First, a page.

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Life Expectancy Ward Analysis Ward Profile: Quinton Tackling Health Inequalities: Life Expectancy

VERSION CONTROL AND DOCUMENT GOVERNANCE Version

2

Date

June 2009

Status

Green

File location (public) Filename and path to locate this document


All maps produced with permission of Dotted Eyes & Ordnance Survey Š Crown copyright 2008 licence number 100019918

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Introduction Life expectancy is one of the main indicators for health inequalities. It has been set as the overarching work stream for tackling health inequalities in Birmingham by the Health and Wellbeing Partnership (BHWP). This Ward Profile series aims to: •

Provide a detailed ward level picture of local health inequality context.

Describe life expectancy trend in each target ward.

Investigate leading conditions that cause deaths locally, to provide local focus for each target ward.

Suggest future area / factors for extended research.

Authors

Jeanette Davis (Public Health Information Analyst) Chris Stephen (Public Health Information Analyst) Mohan Singh (Public Health Database Administrator/ Analyst) Iris Fermin (Head of Information and Intelligence) Jim McManus (Joint Director of Public Health)

For further information please contact the information team: Tel:

0121 465 2995 / 2999

Email:

phit@bhwp.nhs.uk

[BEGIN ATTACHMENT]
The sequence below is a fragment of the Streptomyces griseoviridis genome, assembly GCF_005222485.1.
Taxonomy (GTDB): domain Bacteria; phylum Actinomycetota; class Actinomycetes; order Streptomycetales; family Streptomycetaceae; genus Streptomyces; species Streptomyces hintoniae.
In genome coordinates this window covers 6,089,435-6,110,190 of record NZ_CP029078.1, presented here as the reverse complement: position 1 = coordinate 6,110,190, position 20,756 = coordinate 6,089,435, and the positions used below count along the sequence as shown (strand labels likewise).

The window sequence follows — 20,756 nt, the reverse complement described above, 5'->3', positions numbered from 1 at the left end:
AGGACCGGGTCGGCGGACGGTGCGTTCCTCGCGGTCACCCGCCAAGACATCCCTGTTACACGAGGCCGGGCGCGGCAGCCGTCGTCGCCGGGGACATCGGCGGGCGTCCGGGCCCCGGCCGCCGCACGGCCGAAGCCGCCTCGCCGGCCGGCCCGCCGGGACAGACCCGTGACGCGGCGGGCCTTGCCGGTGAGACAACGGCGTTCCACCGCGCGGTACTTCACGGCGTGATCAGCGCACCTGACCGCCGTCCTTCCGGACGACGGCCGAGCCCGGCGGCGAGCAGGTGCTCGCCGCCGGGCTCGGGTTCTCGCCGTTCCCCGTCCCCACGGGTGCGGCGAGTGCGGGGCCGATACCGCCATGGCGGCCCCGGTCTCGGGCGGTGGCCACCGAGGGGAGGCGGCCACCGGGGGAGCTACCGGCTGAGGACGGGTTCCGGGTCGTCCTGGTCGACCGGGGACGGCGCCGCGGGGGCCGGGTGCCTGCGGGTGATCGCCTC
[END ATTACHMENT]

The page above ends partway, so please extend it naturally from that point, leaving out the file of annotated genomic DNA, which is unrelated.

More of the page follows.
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1. Summary •

Electoral ward Quinton is within the boundary of NHS South Birmingham.

Quinton accounted for 2.31% of Birmingham’s population in 2006.

Children and young people (0-19) are the most populous group in the ward, making up 25.9% of the total population.

The percentage of Black and minority Ethnic groups in this ward is 14.4%, which is higher than the National (11.3%) but lower than the Birmingham (32.7%) average.

Quinton is the 28th (out of 40) most deprived ward in Birmingham.

The latest extraction for 2005/07 shows that: o Life expectancy is 77.3 for men and 83.5 for women over the years 2005/07. o From 1995/97 to 2005/07 male life expectancy has increased by 1.7%. However male life expectancy is now lower than the England average. o From 1995/97 to 2005/07 female life expectancy has increased by 3.5%. The gap between Quinton and England has widened by 70% (0.7 years) in the ward’s favour. o Infant Mortality Rates have risen by 24.4% since 1999/01, whilst the rate for the most deprived wards has dropped. o The leading conditions that cause deaths in the ward are Circulatory diseases (33.2%), Cancers (27.9%) and Coronary Heart Diseases (16.1%).